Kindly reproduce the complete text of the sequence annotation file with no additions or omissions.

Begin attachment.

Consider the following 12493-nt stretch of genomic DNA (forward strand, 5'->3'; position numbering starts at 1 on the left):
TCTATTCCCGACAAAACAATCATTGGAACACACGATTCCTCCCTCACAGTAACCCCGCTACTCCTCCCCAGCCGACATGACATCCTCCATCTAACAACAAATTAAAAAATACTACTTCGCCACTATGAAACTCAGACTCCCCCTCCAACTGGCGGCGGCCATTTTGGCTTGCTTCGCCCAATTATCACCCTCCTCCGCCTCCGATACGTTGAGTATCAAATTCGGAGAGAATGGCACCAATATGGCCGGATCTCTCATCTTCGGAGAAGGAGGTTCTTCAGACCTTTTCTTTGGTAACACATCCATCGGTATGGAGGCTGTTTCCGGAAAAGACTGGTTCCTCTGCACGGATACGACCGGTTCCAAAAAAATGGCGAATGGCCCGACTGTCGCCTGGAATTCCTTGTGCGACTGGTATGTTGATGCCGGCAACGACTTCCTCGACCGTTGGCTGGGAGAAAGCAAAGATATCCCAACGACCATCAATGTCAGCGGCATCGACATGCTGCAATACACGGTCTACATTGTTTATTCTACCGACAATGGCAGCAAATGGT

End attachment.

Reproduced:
Consider the following 12493-nt stretch of genomic DNA (forward strand, 5'->3'; position numbering starts at 1 on the left):
TCTATTCCCGACAAAACAATCATTGGAACACACGATTCCTCCCTCACAGTAACCCCGCTACTCCTCCCCAGCCGACATGACATCCTCCATCTAACAACAAATTAAAAAATACTACTTCGCCACTATGAAACTCAGACTCCCCCTCCAACTGGCGGCGGCCATTTTGGCTTGCTTCGCCCAATTATCACCCTCCTCCGCCTCCGATACGTTGAGTATCAAATTCGGAGAGAATGGCACCAATATGGCCGGATCTCTCATCTTCGGAGAAGGAGGTTCTTCAGACCTTTTCTTTGGTAACACATCCATCGGTATGGAGGCTGTTTCCGGAAAAGACTGGTTCCTCTGCACGGATACGACCGGTTCCAAAAAAATGGCGAATGGCCCGACTGTCGCCTGGAATTCCTTGTGCGACTGGTATGTTGATGCCGGCAACGACTTCCTCGACCGTTGGCTGGGAGAAAGCAAAGATATCCCAACGACCATCAATGTCAGCGGCATCGACATGCTGCAATACACGGTCTACATTGTTTATTCTACCGACAATGGCAGCAAATGGT